CO2-Plume Geothermal (CPG): the technology

CO2-Plume Geothermal (CPG) uses the advantages of CO2 as a geothermal working fluid to extract geothermal heat from naturally permeable reservoirs at ~2–5 km depth. Benefiting from increased mass flow due to its lower dynamic viscosity, the utilization of CO2 doubles to triples the geothermal energy extraction compared to brine. As CO2 is reinjected once the heat is extracted, all CO2 is permanently stored subsurface. Thereby, CPG turns CCS into true CCUS (Carbon Capture, Utilization and Storage)

Figure 1. Schematic of the CPG technology. After Randolph and Saar (2011), Adams et al. (2015, 2021), Garapati et al. (2015) and Fleming et al. (2020):

Since its inception in 2010 by Martin Saar and his team, the technology has secured 5 million USD in funding, resulting in patents and over 16 peer-reviewed publications.

Key CPG Publications

CPG Consortium

Following extensive theoretical research, the next step is demonstrating CPG in the field. For this reason, a CPG Consortium has been formed in March, 2023. Leveraging the synergies of an end-to-end integrated academic and industry consortium, CPG systems can be investigated and efficiently field-demonstrated at reduced individual partner cost.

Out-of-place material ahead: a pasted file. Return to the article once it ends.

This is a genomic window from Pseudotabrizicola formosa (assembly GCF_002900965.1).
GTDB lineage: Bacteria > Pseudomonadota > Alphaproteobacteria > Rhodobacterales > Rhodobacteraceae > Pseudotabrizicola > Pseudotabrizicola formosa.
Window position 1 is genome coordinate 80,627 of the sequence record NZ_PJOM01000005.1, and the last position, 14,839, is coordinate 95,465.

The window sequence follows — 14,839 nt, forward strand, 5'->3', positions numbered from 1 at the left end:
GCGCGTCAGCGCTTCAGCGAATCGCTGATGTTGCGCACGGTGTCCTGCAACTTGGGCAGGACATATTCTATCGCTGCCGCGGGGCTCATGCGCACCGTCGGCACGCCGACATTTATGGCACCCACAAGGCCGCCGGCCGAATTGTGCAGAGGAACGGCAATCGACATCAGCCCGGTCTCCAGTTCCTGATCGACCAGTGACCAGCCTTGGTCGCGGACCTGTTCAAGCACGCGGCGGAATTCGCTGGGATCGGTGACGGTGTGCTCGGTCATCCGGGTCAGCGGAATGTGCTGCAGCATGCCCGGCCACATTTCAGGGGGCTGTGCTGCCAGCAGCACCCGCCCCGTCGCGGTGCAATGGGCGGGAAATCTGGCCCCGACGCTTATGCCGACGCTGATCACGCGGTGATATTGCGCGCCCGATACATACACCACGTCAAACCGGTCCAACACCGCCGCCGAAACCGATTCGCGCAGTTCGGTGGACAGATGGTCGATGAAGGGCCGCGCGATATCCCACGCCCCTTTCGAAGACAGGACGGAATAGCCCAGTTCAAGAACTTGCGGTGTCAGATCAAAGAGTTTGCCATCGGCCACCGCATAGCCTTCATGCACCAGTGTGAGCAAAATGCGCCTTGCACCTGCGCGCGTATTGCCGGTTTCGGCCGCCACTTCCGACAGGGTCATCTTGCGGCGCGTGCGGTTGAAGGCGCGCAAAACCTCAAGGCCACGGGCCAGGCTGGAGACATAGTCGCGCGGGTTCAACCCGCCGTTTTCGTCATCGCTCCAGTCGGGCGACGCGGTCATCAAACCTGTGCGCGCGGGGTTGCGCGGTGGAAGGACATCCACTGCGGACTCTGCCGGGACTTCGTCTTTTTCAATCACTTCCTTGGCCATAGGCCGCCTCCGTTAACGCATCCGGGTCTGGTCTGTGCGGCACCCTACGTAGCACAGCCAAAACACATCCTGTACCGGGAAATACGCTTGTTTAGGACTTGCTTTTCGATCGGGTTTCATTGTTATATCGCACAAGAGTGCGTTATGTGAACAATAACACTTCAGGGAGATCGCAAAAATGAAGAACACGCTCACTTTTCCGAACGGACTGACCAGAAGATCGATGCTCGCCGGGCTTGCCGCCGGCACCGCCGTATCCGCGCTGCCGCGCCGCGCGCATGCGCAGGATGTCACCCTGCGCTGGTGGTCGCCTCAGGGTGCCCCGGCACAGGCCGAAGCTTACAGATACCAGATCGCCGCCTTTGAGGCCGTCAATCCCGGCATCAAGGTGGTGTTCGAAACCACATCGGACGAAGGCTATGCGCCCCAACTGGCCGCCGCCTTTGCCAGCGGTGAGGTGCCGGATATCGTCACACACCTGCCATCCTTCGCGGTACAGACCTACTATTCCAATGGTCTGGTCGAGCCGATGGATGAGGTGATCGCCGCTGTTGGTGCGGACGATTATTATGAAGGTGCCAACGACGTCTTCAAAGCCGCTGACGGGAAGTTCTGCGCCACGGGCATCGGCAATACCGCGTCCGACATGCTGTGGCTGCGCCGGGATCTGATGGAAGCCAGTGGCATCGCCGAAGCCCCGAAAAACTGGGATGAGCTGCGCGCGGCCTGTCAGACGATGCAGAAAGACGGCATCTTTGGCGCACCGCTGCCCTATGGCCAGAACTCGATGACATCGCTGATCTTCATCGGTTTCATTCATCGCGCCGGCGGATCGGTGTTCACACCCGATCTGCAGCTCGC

The objective of the CPG consortium is to demonstrate the potential and technical feasibility of commercial-scale CPG to enable Final Investment Decisions (FIDs) on subsequent commercial scale projects.

In Phase I of the consortium, a CPG field demonstration is prepared to demonstrate the technical feasibility of CPG. We are investigating both the overall CPG potential, using our in-house techno-economic simulator, as well as detailed site evaluation studies for candidate field demonstrations. We also investigate facility and equipment optimization opportunities and CO2 processing requirements. Following this two-year Phase I, the consortium will select the optimal site and field demonstration concept to execute during the subsequent Phase II of the consortium.


Consortium Partners


Upcoming conferences

Following EGU in Vienna, where the CPG consortium presented ongoing research on the techno-economics, technology…

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CPG Consortium Research Team


Project Manager

Process Engineers

Daniel Pokras

All rights reserved – ETH Zürich Institute of Geophysics Geothermal Energy and Geofluids


ETH Zurich
Institute of Geophysics
Geothermal Energy and Geofluids

Sonneggstrasse 5
8092 Zurich


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